John Redwood may dine out on his opposition to the Major Government’s decision to scrap the Royal Yacht, but it was Peter Shore who denounced it at the time, and Shore also supported Canadian against Spanish fishermen not least because Canada and the United Kingdom shared a Head of State. Both on the Royal Yacht and on fisheries, even the Scottish National Party now agrees with him, while recent calls for a new Royal Yacht have been joined by a Labour MP, Kate Hoey. Labour MPs opposed Thatcher’s cutting of Canada’s last tie to the Parliament of the United Kingdom, so opposing for the sake of the Aboriginal peoples and of the French-Canadians, in both cases specifically as Her Majesty’s subjects. Both King George VI and the Queen Mother were honorary members of the Transport and General Workers’ Union, which the latter accepted from her great friend, Ron Todd, with specific reference to her late husband’s great admiration for Ernest Bevin. The Duke of Edinburgh also enjoys honorary trade union membership, courtesy of the lightermen and stevedores. Bernie Grant vociferously supported the monarchy because of its role in the Commonwealth.

Only a movement of this kind, steeped in royal, parliamentary and municipal pageantry and charity, could preserve and celebrate the pageantry and charity of the City of London while ending its status as a tax haven and as a state within the State, Europe’s last great Medieval republican oligarchy, right where the United Kingdom ought to be. The liberties of the City were granted to a city properly so called, with a full social range of inhabitants and workers. The Crown should explicitly guarantee the hereditary economic and cultural rights of, for example, the Billingsgate fish porters, in the same way as it guaranteed or guarantees those of Aboriginal peoples elsewhere in the Empire and the Commonwealth. The British national interest is never to be confused with the interest of a separate state, Wall Street’s tax haven, which the Queen may not enter without special permission and where the writ of Parliament does not run, thereby denying its British inhabitants parliamentary as well as municipal democracy, since the legal rights and protections enacted by the House in which they have an elected Member do not extend to them.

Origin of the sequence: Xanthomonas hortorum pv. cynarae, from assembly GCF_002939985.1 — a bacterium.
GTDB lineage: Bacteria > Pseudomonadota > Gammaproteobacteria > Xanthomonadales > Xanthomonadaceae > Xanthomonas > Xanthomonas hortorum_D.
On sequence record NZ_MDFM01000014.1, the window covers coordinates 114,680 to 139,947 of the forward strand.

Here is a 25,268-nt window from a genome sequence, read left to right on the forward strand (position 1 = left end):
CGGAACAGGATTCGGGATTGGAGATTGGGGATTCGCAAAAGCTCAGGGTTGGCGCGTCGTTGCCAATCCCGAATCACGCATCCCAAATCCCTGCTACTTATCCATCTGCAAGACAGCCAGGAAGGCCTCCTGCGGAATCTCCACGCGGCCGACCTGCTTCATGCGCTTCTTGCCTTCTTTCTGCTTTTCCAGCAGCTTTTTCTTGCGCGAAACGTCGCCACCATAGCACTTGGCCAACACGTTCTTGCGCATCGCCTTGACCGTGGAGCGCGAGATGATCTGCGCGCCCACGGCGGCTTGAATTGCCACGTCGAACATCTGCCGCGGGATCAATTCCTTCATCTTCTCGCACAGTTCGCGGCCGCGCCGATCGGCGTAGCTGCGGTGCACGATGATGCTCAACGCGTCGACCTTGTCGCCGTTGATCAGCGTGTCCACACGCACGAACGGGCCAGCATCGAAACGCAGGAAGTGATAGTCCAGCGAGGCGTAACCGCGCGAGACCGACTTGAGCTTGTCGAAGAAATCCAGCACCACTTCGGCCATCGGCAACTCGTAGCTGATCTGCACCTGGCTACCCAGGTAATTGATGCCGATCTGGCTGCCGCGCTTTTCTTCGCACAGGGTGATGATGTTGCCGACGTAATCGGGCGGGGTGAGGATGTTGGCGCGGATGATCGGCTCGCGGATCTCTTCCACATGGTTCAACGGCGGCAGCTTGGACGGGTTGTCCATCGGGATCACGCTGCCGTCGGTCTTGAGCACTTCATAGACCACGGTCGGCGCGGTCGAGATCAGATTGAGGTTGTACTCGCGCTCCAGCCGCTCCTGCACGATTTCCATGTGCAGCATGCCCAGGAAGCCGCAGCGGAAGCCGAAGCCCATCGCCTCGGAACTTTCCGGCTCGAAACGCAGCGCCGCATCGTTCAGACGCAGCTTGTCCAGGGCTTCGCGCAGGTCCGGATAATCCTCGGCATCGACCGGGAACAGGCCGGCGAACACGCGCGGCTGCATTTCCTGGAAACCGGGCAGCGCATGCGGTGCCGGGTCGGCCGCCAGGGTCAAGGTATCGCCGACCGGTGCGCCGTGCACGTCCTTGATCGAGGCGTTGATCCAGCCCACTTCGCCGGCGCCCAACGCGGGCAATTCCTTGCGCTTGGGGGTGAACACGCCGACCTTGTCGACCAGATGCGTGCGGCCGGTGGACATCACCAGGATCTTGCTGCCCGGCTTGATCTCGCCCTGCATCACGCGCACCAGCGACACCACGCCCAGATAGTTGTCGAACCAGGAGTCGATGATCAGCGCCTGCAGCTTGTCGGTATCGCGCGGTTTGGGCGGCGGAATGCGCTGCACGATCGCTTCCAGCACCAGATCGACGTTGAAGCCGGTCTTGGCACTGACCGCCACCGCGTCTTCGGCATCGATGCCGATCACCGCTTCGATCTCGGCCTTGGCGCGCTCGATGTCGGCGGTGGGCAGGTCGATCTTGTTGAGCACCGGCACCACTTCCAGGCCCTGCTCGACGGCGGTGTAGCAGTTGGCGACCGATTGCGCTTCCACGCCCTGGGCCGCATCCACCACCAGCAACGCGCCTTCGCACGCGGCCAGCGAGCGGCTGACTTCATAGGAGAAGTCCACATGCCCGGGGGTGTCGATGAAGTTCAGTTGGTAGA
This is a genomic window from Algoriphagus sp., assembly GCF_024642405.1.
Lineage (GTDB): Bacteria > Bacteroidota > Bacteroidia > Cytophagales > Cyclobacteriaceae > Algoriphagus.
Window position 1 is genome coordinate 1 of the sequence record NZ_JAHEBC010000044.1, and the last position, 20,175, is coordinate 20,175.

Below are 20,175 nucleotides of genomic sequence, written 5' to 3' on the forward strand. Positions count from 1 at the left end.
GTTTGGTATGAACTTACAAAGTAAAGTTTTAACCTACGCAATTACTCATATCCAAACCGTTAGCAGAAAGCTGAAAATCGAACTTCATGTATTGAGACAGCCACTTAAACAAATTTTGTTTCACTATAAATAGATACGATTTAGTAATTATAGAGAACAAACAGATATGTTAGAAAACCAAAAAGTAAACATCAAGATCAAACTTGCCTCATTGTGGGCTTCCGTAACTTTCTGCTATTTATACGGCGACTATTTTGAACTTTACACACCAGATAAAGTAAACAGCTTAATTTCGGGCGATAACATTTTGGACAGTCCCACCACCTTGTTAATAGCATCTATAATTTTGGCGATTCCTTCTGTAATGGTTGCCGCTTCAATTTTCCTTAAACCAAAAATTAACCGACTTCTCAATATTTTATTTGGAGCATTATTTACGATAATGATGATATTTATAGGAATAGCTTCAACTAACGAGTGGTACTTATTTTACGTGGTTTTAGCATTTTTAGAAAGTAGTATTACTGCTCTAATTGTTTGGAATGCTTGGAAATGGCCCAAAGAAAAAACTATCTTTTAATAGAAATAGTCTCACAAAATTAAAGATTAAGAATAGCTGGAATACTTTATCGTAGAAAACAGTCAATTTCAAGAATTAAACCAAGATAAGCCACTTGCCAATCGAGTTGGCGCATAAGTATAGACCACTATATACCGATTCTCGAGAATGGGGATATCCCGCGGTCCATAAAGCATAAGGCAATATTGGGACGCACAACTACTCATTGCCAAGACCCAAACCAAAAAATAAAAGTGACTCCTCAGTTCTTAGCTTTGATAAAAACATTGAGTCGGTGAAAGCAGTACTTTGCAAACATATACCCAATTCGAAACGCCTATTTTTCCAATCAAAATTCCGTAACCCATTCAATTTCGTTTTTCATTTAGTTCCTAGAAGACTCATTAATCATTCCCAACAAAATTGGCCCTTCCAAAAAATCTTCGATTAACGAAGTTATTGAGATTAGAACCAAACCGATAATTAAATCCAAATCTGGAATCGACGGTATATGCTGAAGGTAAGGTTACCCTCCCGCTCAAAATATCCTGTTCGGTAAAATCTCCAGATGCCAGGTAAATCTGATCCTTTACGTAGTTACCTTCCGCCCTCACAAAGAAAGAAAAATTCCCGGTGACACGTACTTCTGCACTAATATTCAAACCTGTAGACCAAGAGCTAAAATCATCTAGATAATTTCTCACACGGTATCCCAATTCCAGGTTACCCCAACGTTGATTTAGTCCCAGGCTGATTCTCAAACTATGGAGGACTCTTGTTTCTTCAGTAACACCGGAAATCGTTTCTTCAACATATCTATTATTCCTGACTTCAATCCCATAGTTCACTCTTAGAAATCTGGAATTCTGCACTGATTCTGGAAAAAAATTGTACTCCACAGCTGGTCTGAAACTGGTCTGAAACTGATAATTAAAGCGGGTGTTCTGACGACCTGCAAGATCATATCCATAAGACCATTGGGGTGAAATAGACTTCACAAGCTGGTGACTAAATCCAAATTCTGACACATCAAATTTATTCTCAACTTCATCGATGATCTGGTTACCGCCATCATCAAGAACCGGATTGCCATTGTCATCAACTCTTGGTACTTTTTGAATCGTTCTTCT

Buy the book here.

That’s more verbal diarrhea which fails to address the fundamental question of whether Britain would retain a Parliamentary system of government or switch to an executive presidency.